In the age of mass surveillance, much has been written in terms of what privacy means at a time when personal data may be captured and used in exchange for ‘free’ internet services. As we celebrate the 25th anniversary of the World Wide Web (WWW), we reflect on where we are on digital privacy protection today and what the future holds for us.
Our first observation is that although the internet has been there for a while, it’s still very much in its infancy when it comes to privacy protection. As consumers of the global network, we often feel as if companies are experimenting with our private information either for targeted advertising, personalised promotion or just to sketch-down a new potential customer profile.
While data-driven companies argue that customers benefit from a tailored user experience that also enables new sources of value creation, research suggests that internet users generally feel they have lost control over how personal information is collected and used by third-parties.
Some privacy activists, such as Julia Angwin, who led a “Wall Street Journal” investigation into tracking software and how it is used by companies to target consumers, have attempted a concerted effort to protect their digital privacy. However, the reality is that “being let alone”, as Judge Cooley would put it, takes an amount of energy and determination most consumers are unwilling to make, particularly those reluctant to forfeit their usage of popular internet services.
At Delta Partners Capital, we have seen a proliferation of apps, smartphones and mobile operating systems targeting either corporate or consumer clients whose value proposition revolves around protecting users’ privacy. When taking into consideration cost-free privacy apps such as Telegram or WhatsApp’s encrypted voice and messaging available to users, we contemplate about how many users will actually be willing to pay in order to safeguard their privacy?
We believe that today even the most privacy-conscious users operate in “silos of privacy”. Some engage on a secure conversation via WhatsApp, navigate the surface internet through Tor browser, or even send PGP emails and have a burner phone to post classifieds on Craigslist. But, they lack a holistic privacy solution that covers their entire digital life.
Even enterprise-grade encryption and deep permission management solutions such as Silent Circle only protect users’ communications through their dedicated smartphone, a limited subset of today users’ multiscreen digital experience. Cross-device tracking techniques allowing companies to reconcile profiling data captured from multiple access points further complicate consumers’ quest for anonymity.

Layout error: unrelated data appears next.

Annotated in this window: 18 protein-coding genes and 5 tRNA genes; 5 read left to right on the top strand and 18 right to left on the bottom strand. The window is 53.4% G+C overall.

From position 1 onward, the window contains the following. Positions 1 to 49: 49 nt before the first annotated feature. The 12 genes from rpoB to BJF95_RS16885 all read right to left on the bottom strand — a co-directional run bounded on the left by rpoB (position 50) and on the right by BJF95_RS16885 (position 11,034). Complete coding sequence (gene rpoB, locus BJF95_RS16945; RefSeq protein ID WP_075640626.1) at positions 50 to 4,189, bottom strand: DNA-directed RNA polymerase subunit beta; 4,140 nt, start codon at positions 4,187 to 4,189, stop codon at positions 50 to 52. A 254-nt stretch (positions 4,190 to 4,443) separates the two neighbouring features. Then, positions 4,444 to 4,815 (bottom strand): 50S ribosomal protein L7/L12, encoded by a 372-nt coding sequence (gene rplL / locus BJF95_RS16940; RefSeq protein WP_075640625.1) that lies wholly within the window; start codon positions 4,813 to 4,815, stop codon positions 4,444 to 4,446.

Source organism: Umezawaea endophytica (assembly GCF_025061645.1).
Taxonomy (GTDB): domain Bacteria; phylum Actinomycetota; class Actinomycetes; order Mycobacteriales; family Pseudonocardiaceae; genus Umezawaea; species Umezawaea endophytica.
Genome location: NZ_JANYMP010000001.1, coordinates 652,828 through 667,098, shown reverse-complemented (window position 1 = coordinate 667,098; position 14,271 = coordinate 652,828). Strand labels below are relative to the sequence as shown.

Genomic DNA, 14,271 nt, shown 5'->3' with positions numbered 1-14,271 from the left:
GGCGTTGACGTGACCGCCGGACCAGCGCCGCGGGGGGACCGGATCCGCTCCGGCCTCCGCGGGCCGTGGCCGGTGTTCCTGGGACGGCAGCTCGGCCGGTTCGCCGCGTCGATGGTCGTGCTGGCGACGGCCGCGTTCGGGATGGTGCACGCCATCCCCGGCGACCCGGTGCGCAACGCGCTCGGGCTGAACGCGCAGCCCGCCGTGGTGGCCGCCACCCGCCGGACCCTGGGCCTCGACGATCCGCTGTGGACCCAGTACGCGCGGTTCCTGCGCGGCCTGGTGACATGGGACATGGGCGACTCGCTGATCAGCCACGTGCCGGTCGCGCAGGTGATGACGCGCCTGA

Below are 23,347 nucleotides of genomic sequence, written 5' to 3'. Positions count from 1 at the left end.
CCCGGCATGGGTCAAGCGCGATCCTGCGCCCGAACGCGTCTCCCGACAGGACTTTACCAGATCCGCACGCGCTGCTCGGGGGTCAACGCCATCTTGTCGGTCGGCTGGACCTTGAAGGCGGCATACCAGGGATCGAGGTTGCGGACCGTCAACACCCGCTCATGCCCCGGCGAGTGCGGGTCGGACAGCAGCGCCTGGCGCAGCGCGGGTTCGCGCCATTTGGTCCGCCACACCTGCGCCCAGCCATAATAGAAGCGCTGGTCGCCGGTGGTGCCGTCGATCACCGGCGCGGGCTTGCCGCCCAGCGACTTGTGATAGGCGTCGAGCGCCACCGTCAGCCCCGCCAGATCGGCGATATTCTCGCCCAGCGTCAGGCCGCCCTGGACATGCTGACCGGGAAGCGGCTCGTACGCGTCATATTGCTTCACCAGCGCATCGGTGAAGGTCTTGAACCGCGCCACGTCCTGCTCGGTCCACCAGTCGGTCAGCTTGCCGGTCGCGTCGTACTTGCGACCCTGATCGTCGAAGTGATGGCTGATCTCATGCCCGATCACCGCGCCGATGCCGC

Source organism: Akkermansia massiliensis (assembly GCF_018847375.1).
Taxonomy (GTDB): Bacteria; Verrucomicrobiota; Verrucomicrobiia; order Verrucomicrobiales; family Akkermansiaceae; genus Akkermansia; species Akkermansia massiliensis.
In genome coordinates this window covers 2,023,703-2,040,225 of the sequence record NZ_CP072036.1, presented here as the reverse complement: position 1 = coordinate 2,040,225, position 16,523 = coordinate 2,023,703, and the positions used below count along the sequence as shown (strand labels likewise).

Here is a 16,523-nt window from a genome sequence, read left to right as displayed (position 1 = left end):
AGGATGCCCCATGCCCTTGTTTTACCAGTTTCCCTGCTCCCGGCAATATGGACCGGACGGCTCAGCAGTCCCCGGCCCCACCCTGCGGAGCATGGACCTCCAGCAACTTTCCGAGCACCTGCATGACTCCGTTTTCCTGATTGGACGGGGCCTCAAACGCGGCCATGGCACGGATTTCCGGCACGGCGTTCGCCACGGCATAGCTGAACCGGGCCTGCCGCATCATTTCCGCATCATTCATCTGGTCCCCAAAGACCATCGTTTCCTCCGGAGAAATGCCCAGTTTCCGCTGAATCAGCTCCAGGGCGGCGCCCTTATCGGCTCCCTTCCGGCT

Moreover, new developments in deep learning and natural language processing will likely put additional strains on the users’ ability to keep their conversations away from prying ears.
We argue that we live in the worst time in history when it comes to consumer privacy protection and that users may well feel they are being treated like guinea pigs by certain internet companies exploring ingenious uses of personal data. However, the blend of slow-moving regulators, lack of awareness as to how personal information is being used in ways that would not be acceptable in an offline world, and never-read Terms & Conditions giving legal protection to abusive developers suggests that legislative changes are likely to take some time.
Nevertheless, we also recognise that consumer rights are being traded off for innovative business models, some of which may also provide compelling customer benefits, and that stringent privacy regulation may slow down the pace of innovation — a conscious decision that as a society, we may or may not be willing to make.
We feel optimistic that the current market imbalance between demand and supply of data privacy will fade overtime. This will be driven by intensified users’ wariness of how their information is being exploited and secured (following recent high-profile data breaches) and consumer advocate groups pushing regulation that protects the privacy of private life.
More specifically, administrations should require digital apps to publish some sort of simplified version of their current T&Cs. To exemplify, just as it is mandatory for pharma ads to demonstrate the key risks of a drug, telecom ads must disclose associated fees, and retail investment offerings should be drafted in clear language and include essential information to help customers decide whether to buy a financial product.
Although we acknowledge that it may be tricky for a tech start-up to be the first mover in the suggested T&C streamlining effort, some goodwill may be generated by doing so, as by bringing back customer loyalty and fostering engagement among reassured users, customers would subsequently enjoy more transparency on how their data is being treated.
Eventually, we believe that certain market forces will come into play to seal the gap between consumer privacy and corporate data acquisition, particularly with today’s existing privacy silos and rising user concerns — there is surely an untapped market opportunity to implement unified online privacy mechanisms.